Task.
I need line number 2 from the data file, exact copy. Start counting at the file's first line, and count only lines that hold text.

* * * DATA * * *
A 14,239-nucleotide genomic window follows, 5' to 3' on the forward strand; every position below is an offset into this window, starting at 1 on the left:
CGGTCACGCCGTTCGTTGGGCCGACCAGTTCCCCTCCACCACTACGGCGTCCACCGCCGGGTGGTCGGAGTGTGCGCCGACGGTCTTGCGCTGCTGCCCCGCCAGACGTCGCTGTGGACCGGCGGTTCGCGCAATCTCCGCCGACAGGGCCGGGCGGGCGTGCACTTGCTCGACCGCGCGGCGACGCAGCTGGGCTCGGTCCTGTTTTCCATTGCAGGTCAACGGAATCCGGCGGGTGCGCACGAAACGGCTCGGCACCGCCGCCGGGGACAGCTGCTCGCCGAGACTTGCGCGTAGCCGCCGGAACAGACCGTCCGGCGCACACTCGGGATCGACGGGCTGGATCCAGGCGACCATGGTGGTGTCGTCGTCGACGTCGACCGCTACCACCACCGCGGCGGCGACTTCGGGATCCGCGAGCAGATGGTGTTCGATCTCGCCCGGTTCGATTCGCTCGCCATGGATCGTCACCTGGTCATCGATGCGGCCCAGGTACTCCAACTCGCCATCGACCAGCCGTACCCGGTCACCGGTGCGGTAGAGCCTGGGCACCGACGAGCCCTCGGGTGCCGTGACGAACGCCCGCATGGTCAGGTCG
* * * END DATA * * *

CGGTCACGCCGTTCGTTGGGCCGACCAGTTCCCCTCCACCACTACGGCGTCCACCGCCGGGTGGTCGGAGTGTGCGCCGACGGTCTTGCGCTGCTGCCCCGCCAGACGTCGCTGTGGACCGGCGGTTCGCGCAATCTCCGCCGACAGGGCCGGGCGGGCGTGCACTTGCTCGACCGCGCGGCGACGCAGCTGGGCTCGGTCCTGTTTTCCATTGCAGGTCAACGGAATCCGGCGGGTGCGCACGAAACGGCTCGGCACCGCCGCCGGGGACAGCTGCTCGCCGAGACTTGCGCGTAGCCGCCGGAACAGACCGTCCGGCGCACACTCGGGATCGACGGGCTGGATCCAGGCGACCATGGTGGTGTCGTCGTCGACGTCGACCGCTACCACCACCGCGGCGGCGACTTCGGGATCCGCGAGCAGATGGTGTTCGATCTCGCCCGGTTCGATTCGCTCGCCATGGATCGTCACCTGGTCATCGATGCGGCCCAGGTACTCCAACTCGCCATCGACCAGCCGTACCCGGTCACCGGTGCGGTAGAGCCTGGGCACCGACGAGCCCTCGGGTGCCGTGACGAACGCCCGCATGGTCAGGTCG